BBC News staff strike over pensions
Members of the National Union of Journalists at the BBC are taking part in a two-day strike in a dispute over proposed changes to the pension plan.
The NUJ, which has 4,100 members at the BBC, voted to reject the BBC's "final" offer on pensions. Broadcasting union Bectu voted to accept the deal.
Radio 4's Today programme was cancelled, but the BBC News at Six and Ten O'Clock went ahead in full.
A further 48-hour strike is planned for 15 and 16 November.
The BBC has published a page detailing changes to the schedule due to industrial action.
The journalists' union said the action, which began at midnight on Friday, was having a "significant impact" on news and current affairs programmes.
NUJ general secretary Jeremy Dear said: "It is a clear indication that BBC journalists will stand up for a fair pension deal.
"Programmes that are going out are being run by freelance staff or managers, using pre-recorded packages.
End Quote Mark Thompson BBC Director-General
We have made clear this is our final offer and that we can make no more changes without imposing an unacceptable burden on Licence Fee payers.”
"The strike is incredibly solid and the impact will grow over the course of the next two days."
But BBC director general Mark Thompson said in his blog: "We believe that much of the output on the BBC will be unaffected by this action.
"However, it is inevitable that some programmes and content will be disrupted.
"This has been a difficult period for staff. However, the people who lose out most in any strike action are the very people we are here to serve - our audiences."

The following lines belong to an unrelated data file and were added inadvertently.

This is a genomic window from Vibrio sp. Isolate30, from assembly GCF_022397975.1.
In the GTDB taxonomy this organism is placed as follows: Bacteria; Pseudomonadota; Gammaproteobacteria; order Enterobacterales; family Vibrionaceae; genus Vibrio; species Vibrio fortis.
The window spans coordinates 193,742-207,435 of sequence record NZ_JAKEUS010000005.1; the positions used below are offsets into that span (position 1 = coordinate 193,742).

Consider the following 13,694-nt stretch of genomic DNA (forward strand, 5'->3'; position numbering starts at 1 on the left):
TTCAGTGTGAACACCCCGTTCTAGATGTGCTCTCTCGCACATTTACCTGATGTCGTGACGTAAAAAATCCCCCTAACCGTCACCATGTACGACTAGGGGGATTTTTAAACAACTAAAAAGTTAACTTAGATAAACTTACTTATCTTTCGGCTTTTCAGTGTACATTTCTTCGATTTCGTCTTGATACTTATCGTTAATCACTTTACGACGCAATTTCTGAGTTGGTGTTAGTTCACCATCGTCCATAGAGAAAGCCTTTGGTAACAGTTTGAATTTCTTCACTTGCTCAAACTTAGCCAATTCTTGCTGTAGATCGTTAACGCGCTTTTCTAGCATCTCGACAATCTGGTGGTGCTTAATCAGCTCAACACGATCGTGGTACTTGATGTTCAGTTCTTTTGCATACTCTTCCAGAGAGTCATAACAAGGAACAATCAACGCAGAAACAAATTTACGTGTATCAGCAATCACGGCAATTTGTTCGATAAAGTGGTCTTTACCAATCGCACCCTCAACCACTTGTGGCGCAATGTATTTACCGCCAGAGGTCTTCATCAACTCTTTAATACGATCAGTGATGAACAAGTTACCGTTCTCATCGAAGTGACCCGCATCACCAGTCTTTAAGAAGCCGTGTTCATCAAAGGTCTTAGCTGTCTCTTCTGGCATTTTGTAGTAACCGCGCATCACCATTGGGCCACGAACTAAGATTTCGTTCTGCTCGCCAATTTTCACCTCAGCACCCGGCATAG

NUJ members at the BBC are also set to observe an indefinite work to rule from Sunday, ensuring they take full breaks and only work their minimum prescribed hours.
The dispute stems from the BBC's plans to reduce a £1.5bn pensions deficit by capping increases in pensionable pay at 1% from next April.
End Quote NUJ website
We've already been overwhelmed by the support for the campaign so far ”
Under the BBC's revised offer, the amount employees would have to pay into the pension scheme has been reduced from 7% to 6%.
In return, they would get a career-average benefit pension - based on the average salary over an employee's entire career - that would be revalued by up to 4% each year. The previous offer was 2.5%.
When employees draw their pension, payments will increase automatically each year in line with inflation, by up to 4% - again up from a previous offer of 2.5%.
Bectu, which represents technical and production staff, said after last month's ballot that the amended offer was "the best that can be achieved through negotiation".
But it added their position could be reviewed if the pensions deficit turned out to be less than £1.5bn.